Turning Old Cliches into New Maxims:
By Richard Eyre
Note: This column appears every two weeks .with an old clich replaced by a new maxim each time. Click here to read the full introductory column. And if you’d like to travel with Richard and Linda Eyre, visit MeridianTrips.com
I was trying to think who it was that always used to say this clich to me – and I realized that it was everyone. Teachers tell us to hurry up. Parents tell us to hurry up. Employers tell us to hurry up. And perhaps most of all, we tell ourselves to hurry up.
Hurry is an interesting word. There is a certain stressfulness even in the sound of it. Maybe it sounds a little like “harried” or “hassled.” It implies a certain lack of control or composure, a bit of desperation, and at least a little fatigue.
So why are we always telling each other, and telling ourselves, to “hurry up”? “Well,” we tell ourselves, there’s a lot to do, and ‘if you stop you rust’ or ‘grass grows under your feet.'”
Ponder the interesting fact that people seldom hurry when they really know what they’re doing. Someone who is confident, who has thought everything through and knows quite clearly what he or she wants to do and how to do it – such a person usually seems efficient, sure, unhurried. And, amazingly, these people seem to get more done than people in a hurry.
I came home late one evening – too late. There had been an incredible amount to do at the office, and I had been trying to hurry though it all and get home in time to have dinner with Linda and the children. The more I rushed, the faster time seemed to pass and more it seemed I had to do.
When I finally got home, dinner was long over and the children were asleep in bed. I slipped into their room and sat down in the rocking chair, watching their sweet faces in peaceful sleep, chastising myself for prioritizing things at the office above getting home in time to play with them.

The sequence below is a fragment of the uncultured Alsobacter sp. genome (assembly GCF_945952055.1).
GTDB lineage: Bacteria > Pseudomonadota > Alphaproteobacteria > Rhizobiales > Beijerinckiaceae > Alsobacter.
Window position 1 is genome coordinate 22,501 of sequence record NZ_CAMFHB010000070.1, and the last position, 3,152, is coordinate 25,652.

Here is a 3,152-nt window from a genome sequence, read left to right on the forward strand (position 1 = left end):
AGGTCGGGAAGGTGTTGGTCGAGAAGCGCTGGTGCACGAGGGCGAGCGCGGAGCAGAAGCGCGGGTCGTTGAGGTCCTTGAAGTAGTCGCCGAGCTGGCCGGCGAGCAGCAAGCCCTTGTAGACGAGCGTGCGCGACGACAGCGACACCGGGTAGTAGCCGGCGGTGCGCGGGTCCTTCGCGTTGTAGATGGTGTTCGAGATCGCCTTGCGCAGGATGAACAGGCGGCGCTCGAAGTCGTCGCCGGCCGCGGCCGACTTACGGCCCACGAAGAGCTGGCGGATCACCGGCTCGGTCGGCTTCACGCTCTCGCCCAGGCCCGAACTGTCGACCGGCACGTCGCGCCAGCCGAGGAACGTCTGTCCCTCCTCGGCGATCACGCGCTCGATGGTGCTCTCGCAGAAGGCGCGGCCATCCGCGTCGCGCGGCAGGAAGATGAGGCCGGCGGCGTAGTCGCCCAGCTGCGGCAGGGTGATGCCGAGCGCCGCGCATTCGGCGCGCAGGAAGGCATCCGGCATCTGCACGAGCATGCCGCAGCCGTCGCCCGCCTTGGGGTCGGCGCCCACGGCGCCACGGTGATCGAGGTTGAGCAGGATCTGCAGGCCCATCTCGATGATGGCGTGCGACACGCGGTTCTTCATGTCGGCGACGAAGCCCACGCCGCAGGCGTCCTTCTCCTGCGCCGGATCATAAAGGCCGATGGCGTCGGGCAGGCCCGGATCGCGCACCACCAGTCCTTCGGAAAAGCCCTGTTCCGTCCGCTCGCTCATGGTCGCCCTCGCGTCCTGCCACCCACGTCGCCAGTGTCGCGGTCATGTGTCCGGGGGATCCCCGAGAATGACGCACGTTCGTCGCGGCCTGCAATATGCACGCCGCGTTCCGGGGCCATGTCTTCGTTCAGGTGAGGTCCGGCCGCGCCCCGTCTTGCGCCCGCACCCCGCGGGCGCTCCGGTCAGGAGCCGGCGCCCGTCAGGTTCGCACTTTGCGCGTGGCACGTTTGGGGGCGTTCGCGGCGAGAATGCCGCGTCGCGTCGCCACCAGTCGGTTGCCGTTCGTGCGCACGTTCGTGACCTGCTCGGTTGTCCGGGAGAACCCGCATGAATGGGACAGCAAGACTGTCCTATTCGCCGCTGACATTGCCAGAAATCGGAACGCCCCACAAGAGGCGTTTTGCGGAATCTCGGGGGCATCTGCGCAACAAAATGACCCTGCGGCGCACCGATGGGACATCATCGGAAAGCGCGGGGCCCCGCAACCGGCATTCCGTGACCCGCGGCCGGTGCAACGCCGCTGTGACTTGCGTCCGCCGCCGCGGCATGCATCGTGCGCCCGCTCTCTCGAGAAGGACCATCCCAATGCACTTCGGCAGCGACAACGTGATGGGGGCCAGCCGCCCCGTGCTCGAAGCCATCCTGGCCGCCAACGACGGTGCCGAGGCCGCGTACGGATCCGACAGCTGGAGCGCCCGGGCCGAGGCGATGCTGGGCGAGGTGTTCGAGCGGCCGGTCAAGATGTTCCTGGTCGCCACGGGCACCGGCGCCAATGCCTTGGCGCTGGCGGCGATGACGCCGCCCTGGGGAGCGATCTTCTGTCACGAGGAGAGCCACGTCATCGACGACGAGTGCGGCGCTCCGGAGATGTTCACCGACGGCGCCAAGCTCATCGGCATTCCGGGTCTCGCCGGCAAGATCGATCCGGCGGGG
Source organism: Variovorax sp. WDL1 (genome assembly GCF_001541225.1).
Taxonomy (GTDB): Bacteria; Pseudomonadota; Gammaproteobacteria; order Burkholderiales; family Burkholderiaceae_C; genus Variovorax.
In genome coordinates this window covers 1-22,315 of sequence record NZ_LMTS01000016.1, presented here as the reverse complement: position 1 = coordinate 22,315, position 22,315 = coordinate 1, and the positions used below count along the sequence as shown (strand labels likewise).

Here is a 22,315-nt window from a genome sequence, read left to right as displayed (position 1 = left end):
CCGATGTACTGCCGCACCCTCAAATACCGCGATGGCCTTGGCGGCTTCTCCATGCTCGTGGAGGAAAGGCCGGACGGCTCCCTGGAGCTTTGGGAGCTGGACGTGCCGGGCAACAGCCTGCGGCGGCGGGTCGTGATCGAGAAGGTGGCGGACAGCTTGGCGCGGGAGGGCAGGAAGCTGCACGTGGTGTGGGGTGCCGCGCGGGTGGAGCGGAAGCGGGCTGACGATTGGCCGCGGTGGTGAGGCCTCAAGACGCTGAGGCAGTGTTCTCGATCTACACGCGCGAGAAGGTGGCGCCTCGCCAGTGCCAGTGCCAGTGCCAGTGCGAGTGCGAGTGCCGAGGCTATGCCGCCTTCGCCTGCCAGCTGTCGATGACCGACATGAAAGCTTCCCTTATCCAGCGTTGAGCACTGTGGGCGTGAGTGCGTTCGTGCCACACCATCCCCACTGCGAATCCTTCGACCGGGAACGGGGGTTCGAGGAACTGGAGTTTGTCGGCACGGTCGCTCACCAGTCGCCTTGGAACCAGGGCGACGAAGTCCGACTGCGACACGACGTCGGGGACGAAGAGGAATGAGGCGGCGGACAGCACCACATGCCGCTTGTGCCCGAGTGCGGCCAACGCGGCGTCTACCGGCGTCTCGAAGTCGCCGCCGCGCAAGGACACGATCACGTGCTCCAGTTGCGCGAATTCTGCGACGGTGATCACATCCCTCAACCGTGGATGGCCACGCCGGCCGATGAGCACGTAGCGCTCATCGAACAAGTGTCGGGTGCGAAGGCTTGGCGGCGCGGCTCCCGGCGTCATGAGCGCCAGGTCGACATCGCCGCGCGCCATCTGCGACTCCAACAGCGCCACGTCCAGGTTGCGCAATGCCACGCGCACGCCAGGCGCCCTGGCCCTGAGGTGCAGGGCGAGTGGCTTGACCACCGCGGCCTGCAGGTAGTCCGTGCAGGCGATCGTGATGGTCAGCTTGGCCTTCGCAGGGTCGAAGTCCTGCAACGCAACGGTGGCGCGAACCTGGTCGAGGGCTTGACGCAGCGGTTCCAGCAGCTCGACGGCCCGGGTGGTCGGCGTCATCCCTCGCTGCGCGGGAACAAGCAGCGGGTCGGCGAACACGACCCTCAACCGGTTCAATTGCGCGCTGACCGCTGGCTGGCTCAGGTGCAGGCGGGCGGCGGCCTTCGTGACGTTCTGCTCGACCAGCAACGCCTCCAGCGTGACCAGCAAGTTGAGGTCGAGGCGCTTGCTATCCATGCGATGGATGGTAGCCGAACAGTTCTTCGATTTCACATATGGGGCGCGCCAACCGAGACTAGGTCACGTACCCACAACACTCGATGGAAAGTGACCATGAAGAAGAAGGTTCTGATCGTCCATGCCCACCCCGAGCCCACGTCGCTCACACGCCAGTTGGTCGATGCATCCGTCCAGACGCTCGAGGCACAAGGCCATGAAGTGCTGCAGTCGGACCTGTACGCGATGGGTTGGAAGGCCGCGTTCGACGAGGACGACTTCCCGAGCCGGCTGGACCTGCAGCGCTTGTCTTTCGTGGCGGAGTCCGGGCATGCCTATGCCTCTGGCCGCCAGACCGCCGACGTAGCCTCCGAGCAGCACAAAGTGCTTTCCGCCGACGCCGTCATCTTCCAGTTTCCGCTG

As I sat there in silence, I was startled by an intermittent clicking sound behind me. My eyes followed the sound, adjusted to the dim light, and I watched the little fuzzy gerbil in his cage, running full speed by staying in the same place in the whirling cylinder of his treadmill. That’s me, I thought, running full tilt, hurrying all day, and, finding myself in the same place as when I started.
The analogy kept going in my mind. The faster we run, the faster the world around us seems to move. Time itself seems to speed up as we hurry, so that, like the gerbil in the treadmill, we get no farther by going fast than by walking slow.
We think of time as an absolute – as something always passing at exactly the same rate. We measure it in calibrated seconds, minutes, and hours on our clocks and in uniform days and weeks on our calendars, but its not that simple or that linear. Sometimes our hurry makes it pass faster, and once in a while our calmness makes it slow down and it seems that we have time for everything.
There, that evening in the darkened room of my sleeping children, I resolved to reject the adage of hurrying up and to seek instead the illusive but quite wonderful phenomenon of “the speed of going slow.”